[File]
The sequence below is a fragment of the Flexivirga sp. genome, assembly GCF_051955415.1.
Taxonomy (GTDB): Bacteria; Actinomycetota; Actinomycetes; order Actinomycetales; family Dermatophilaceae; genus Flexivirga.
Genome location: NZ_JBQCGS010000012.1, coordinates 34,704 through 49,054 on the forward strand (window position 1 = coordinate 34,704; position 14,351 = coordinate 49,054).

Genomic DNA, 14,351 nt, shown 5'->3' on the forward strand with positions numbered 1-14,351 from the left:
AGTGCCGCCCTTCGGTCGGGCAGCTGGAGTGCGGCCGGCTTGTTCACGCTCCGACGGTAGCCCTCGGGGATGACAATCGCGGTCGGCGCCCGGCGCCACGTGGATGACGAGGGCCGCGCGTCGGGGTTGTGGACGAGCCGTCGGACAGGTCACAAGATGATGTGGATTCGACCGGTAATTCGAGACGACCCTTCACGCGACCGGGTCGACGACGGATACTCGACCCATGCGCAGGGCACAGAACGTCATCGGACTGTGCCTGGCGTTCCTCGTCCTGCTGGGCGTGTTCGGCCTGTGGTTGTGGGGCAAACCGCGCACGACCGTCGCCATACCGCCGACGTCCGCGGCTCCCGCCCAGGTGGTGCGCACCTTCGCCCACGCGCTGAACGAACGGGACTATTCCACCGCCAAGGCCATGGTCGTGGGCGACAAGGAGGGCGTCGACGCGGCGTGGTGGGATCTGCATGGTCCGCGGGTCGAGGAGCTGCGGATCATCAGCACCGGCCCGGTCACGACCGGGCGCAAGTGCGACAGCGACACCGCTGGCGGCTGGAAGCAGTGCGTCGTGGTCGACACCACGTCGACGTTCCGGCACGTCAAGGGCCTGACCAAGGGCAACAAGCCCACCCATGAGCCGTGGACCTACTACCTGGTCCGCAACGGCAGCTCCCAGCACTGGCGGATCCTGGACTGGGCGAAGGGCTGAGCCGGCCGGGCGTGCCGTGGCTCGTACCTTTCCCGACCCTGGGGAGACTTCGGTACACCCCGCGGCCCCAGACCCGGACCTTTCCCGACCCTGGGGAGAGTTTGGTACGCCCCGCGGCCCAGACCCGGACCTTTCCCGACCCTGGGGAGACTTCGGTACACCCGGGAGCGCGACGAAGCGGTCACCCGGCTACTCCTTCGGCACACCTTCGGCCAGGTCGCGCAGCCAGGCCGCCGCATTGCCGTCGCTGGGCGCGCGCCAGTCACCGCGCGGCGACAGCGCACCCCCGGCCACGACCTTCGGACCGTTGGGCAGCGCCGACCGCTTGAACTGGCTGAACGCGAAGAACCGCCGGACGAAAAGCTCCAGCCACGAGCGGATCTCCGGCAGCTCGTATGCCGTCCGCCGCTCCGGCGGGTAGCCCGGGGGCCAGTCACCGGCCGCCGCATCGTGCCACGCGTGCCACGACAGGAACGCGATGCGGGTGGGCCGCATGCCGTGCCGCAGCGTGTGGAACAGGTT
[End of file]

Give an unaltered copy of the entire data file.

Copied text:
The sequence below is a fragment of the Flexivirga sp. genome, assembly GCF_051955415.1.
Taxonomy (GTDB): Bacteria; Actinomycetota; Actinomycetes; order Actinomycetales; family Dermatophilaceae; genus Flexivirga.
Genome location: NZ_JBQCGS010000012.1, coordinates 34,704 through 49,054 on the forward strand (window position 1 = coordinate 34,704; position 14,351 = coordinate 49,054).

Genomic DNA, 14,351 nt, shown 5'->3' on the forward strand with positions numbered 1-14,351 from the left:
AGTGCCGCCCTTCGGTCGGGCAGCTGGAGTGCGGCCGGCTTGTTCACGCTCCGACGGTAGCCCTCGGGGATGACAATCGCGGTCGGCGCCCGGCGCCACGTGGATGACGAGGGCCGCGCGTCGGGGTTGTGGACGAGCCGTCGGACAGGTCACAAGATGATGTGGATTCGACCGGTAATTCGAGACGACCCTTCACGCGACCGGGTCGACGACGGATACTCGACCCATGCGCAGGGCACAGAACGTCATCGGACTGTGCCTGGCGTTCCTCGTCCTGCTGGGCGTGTTCGGCCTGTGGTTGTGGGGCAAACCGCGCACGACCGTCGCCATACCGCCGACGTCCGCGGCTCCCGCCCAGGTGGTGCGCACCTTCGCCCACGCGCTGAACGAACGGGACTATTCCACCGCCAAGGCCATGGTCGTGGGCGACAAGGAGGGCGTCGACGCGGCGTGGTGGGATCTGCATGGTCCGCGGGTCGAGGAGCTGCGGATCATCAGCACCGGCCCGGTCACGACCGGGCGCAAGTGCGACAGCGACACCGCTGGCGGCTGGAAGCAGTGCGTCGTGGTCGACACCACGTCGACGTTCCGGCACGTCAAGGGCCTGACCAAGGGCAACAAGCCCACCCATGAGCCGTGGACCTACTACCTGGTCCGCAACGGCAGCTCCCAGCACTGGCGGATCCTGGACTGGGCGAAGGGCTGAGCCGGCCGGGCGTGCCGTGGCTCGTACCTTTCCCGACCCTGGGGAGACTTCGGTACACCCCGCGGCCCCAGACCCGGACCTTTCCCGACCCTGGGGAGAGTTTGGTACGCCCCGCGGCCCAGACCCGGACCTTTCCCGACCCTGGGGAGACTTCGGTACACCCGGGAGCGCGACGAAGCGGTCACCCGGCTACTCCTTCGGCACACCTTCGGCCAGGTCGCGCAGCCAGGCCGCCGCATTGCCGTCGCTGGGCGCGCGCCAGTCACCGCGCGGCGACAGCGCACCCCCGGCCACGACCTTCGGACCGTTGGGCAGCGCCGACCGCTTGAACTGGCTGAACGCGAAGAACCGCCGGACGAAAAGCTCCAGCCACGAGCGGATCTCCGGCAGCTCGTATGCCGTCCGCCGCTCCGGCGGGTAGCCCGGGGGCCAGTCACCGGCCGCCGCATCGTGCCACGCGTGCCACGACAGGAACGCGATGCGGGTGGGCCGCATGCCGTGCCGCAGCGTGTGGAACAGGTT